I need to connect Olive in Little Miss Sunshine to the quote below by Ani Difranco.The quote is: "When I was four years old they tried to test my IQ, they showed me this picture of three oranges...
I need to connect Olive in Little Miss Sunshine to the quote below by Ani Difranco.
The quote is: "When I was four years old they tried to test my IQ, they showed me this picture of three oranges and a pear. They asked me which one is different and does not belong; they taught me different was wrong."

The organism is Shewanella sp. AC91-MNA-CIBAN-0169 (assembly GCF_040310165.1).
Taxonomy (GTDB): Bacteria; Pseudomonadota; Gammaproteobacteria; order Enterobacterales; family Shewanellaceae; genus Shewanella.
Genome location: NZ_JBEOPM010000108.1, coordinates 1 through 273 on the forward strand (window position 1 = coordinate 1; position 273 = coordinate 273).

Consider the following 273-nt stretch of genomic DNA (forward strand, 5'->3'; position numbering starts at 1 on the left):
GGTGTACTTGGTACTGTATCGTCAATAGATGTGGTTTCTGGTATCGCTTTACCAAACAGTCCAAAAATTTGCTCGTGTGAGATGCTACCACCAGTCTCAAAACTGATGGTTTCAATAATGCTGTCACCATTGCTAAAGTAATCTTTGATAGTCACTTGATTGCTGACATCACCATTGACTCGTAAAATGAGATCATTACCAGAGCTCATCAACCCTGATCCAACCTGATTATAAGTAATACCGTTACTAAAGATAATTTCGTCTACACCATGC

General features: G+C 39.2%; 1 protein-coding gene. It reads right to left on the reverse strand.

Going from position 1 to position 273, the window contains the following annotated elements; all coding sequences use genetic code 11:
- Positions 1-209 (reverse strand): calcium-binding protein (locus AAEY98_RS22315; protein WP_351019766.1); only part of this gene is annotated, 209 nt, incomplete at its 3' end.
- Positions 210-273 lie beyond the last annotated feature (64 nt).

I think that the quote can connect to Olive Hoover in a couple of ways. The first is that Olive represents the opposite of the sentiment in the quote. Difranco's quote makes the argument that "different was wrong." For Olive, she represents, sometimes unknowingly, that individuals who are "different" are not wrong. Consider that she is the point of convergence for the family, all consisting of "different" interests. She is the reason they embark on the journey to the pageant. At the restaurant with the ice cream, she is the reason that all of the family members eat the ice- cream together. When Olive asks her grandfather if she is "a loser," the resounding note is to suggest that she is a "winner." When Dwayne rejects his family because they are different, "losers" according to him, Olive reaches out and brings the family together. Naturally, the ending to the film, when all of the family dances on stage with their "different" dances, all reveling in Olive's greatness, it demonstrates the opposite of the quote. Olive represents the idea that "different" is correct. Her being in the film is that different is not "wrong." This is really seen in her competition in the pageant, the ultimate representation that "different was wrong." Olive remains true to her own sense of self, not doing what other contestants did. Rather, she demonstrates that she is who she is and nothing normative, such as a beauty pageant or an IQ test, could change her otherwise. Olive's being is a repudiation of Richard's "Nine Steps" and desire to be a "winner." Rather, she embodies the sentiment that underscores Di Franco's quote. Different, in Olive's world, is not "wrong." It is a condition of being, and bathing in its intense glory is what makes consciousness more bearable. In this, Olive becomes the "super freak" of different, ensuring that there is belonging throughout her sense of being in the world.